Two Roseburg lawmakers say it would be best to wait and see what happens in Colorado and Washington before Oregonians consider legalizing marijuana.
Republican Sen. Jeff Kruse said if a bill to legalize recreational marijuana use is introduced in next month’s legislative session, he doesn’t think it will have a “snowball’s chance of passing.”
Colorado and Washington have both legalized marijuana, and dispensaries in Colorado this month began selling pot to recreational users. Washington is still writing regulations.
Kruse called it a “nightmare” in Colorado, saying marijuana is harmful to young people’s health. He joined Republican Rep. Tim Freeman at a town hall meeting Wednesday at Roseburg City Hall.
Freeman said Oregon, which allows marijuana for medicinal use, has an opportunity to see the effects of legalized recreational marijuana before considering it.
“Oregon has been first in a lot of things and has been unsuccessful,” he told the crowd of about 20. “We can let somebody else for once be the guinea pig to see if it works or doesn’t work.”
The Legislature will convene Feb. 3 for a 35-day session. Aside from meeting for a fewer number of days, Freeman said another challenge will be the politics that can come into play when three-quarters of legislators are up for re-election.
Among the issues will be gun control, specifically whether to require background checks for all gun transfers, including those done privately and between family members. The difficulties with policing transactions would lead to firearm registration, Freeman said.
“The challenge is, if the bill passes, the very next step will be the Legislature will ask the state police why they aren’t enforcing it, but they can’t without gun registration,” he said.
“It’s being presented for purely political reasons and no other reasons,” Kruse said. “Senate Democrats think they can score some points in the election.”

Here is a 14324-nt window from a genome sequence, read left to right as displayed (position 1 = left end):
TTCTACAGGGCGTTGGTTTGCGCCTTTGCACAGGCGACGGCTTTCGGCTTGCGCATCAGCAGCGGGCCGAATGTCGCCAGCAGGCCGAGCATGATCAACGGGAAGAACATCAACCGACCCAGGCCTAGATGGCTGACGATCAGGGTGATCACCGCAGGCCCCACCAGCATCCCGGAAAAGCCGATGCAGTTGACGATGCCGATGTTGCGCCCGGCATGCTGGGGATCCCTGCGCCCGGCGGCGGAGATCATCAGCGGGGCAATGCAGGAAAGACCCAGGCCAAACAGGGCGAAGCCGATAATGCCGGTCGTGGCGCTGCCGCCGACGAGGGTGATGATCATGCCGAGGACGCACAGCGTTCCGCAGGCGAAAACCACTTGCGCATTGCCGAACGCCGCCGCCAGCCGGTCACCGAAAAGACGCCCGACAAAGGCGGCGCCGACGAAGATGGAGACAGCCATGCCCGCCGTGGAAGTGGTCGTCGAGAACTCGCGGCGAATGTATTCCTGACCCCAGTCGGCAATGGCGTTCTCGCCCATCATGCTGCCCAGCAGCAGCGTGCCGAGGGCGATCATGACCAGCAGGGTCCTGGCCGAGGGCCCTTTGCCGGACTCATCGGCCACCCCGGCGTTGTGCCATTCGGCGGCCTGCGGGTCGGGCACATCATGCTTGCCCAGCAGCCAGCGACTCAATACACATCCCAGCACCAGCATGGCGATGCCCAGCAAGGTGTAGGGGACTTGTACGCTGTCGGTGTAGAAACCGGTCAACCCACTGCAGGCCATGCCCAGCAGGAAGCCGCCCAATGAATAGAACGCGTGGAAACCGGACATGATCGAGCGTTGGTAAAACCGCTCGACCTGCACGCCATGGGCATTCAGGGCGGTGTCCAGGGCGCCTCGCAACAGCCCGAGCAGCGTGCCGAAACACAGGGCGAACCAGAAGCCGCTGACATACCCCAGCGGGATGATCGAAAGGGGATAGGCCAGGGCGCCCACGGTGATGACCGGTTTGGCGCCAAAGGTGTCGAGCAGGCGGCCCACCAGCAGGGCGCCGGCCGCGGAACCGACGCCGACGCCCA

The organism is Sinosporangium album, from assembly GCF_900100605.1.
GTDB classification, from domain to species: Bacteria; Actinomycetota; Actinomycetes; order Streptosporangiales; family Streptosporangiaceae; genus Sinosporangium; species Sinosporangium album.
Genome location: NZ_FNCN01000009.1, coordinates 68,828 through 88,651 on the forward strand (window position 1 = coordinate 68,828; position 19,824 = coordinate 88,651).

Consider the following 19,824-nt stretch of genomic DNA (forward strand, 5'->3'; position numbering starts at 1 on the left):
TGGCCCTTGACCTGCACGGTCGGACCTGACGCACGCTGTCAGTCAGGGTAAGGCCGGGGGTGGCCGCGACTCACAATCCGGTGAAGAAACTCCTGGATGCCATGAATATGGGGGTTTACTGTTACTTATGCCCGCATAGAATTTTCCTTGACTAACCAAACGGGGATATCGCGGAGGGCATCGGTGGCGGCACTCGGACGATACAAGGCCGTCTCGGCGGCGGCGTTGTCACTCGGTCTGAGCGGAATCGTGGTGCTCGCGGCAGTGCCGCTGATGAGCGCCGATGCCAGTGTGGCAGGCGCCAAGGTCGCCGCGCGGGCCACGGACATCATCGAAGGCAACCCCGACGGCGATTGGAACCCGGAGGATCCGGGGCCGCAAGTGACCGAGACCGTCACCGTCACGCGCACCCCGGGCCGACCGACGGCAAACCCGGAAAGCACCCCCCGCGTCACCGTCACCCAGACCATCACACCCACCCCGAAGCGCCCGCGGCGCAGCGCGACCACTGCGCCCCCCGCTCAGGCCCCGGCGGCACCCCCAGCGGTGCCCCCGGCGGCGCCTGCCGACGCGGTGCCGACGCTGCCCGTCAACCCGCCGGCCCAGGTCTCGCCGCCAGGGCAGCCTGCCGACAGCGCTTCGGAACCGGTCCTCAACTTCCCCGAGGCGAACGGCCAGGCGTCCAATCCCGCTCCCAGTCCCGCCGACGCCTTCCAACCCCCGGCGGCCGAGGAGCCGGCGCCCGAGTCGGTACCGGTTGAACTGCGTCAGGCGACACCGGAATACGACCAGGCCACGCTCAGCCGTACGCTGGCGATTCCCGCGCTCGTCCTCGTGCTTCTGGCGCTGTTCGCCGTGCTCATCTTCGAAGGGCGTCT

Both lawmakers blasted the debacle over the state’s medical insurance exchange market, Cover Oregon.
Freeman blamed the Legislature for not being involved in developing the program, while Kruse pointed the finger at Gov. John Kitzhaber because he oversees the agencies involved with the project.
“So far none of the mud has stuck to John’s skirt, but I think it belongs there,” Kruse said.
Kruse predicted Cover Oregon will end in six months and that the state will probably default to the federal exchange. “The whole thing has been so mismanaged, it’s beyond belief,” he said.
Freeman is proposing creating a task force to look at why state information technology projects, like Cover Oregon, have failed in the last decade. He said other failures have occurred with the motor vehicle, employment department and court records.
“It’s got to be some kind of a systematic cultural way we are doing them because there’s so many failures,” Freeman said.
Kruse said he will reintroduce a bill to let the Roseburg High School Indians and other schools with Native American-themed nicknames to keep their mascots.
The bill passed last year, but was vetoed by Kitzhaber.
Unless the law changes, schools will have until 2017 to drop tribal mascots. Kruse proposes to give schools time to receive permission from the nearest tribe to keep their mascots.
Kitzhaber last year urged legislators to follow a policy adopted by the National Collegiate Athletic Association, which allows schools to use the name of a specific tribe with the tribe’s approval.
Kruse said he plans to introduce a constitutional amendment regarding the state superintendent of public instruction. Oregon a few years ago stopped electing the superintendent and instead the governor appoints a deputy superintendent.
“I think it’s inappropriate for the governor to run the education department,” Kruse said.
Kruse said he will propose a 20-member board select a superintendent. The board would be appointed by the governor from a pool of candidates selected by education officials.
•You can reach reporter Christina George at 541-957-4202 or at firstname.lastname@example.org.
We can let somebody else be the guinea pig to see if it works or doesn’t work.